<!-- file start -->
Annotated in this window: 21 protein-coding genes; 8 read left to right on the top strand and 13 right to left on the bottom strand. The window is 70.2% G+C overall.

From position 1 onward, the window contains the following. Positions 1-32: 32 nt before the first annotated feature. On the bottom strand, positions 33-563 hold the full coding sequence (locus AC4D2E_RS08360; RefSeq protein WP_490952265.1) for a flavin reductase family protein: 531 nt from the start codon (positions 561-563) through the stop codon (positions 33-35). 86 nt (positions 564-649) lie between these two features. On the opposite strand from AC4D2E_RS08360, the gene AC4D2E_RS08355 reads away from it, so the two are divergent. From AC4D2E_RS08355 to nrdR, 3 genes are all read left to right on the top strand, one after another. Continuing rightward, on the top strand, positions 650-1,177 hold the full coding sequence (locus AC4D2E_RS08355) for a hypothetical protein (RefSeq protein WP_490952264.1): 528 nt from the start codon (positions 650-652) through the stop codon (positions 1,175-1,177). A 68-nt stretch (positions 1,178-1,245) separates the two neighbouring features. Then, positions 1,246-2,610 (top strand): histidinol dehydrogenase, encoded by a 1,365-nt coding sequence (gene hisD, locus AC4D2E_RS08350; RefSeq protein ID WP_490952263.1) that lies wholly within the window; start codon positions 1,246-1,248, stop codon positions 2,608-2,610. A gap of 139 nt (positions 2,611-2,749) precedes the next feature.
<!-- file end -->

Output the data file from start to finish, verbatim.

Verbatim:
Annotated in this window: 21 protein-coding genes; 8 read left to right on the top strand and 13 right to left on the bottom strand. The window is 70.2% G+C overall.

From position 1 onward, the window contains the following. Positions 1-32: 32 nt before the first annotated feature. On the bottom strand, positions 33-563 hold the full coding sequence (locus AC4D2E_RS08360; RefSeq protein WP_490952265.1) for a flavin reductase family protein: 531 nt from the start codon (positions 561-563) through the stop codon (positions 33-35). 86 nt (positions 564-649) lie between these two features. On the opposite strand from AC4D2E_RS08360, the gene AC4D2E_RS08355 reads away from it, so the two are divergent. From AC4D2E_RS08355 to nrdR, 3 genes are all read left to right on the top strand, one after another. Continuing rightward, on the top strand, positions 650-1,177 hold the full coding sequence (locus AC4D2E_RS08355) for a hypothetical protein (RefSeq protein WP_490952264.1): 528 nt from the start codon (positions 650-652) through the stop codon (positions 1,175-1,177). A 68-nt stretch (positions 1,178-1,245) separates the two neighbouring features. Then, positions 1,246-2,610 (top strand): histidinol dehydrogenase, encoded by a 1,365-nt coding sequence (gene hisD, locus AC4D2E_RS08350; RefSeq protein ID WP_490952263.1) that lies wholly within the window; start codon positions 1,246-1,248, stop codon positions 2,608-2,610. A gap of 139 nt (positions 2,611-2,749) precedes the next feature.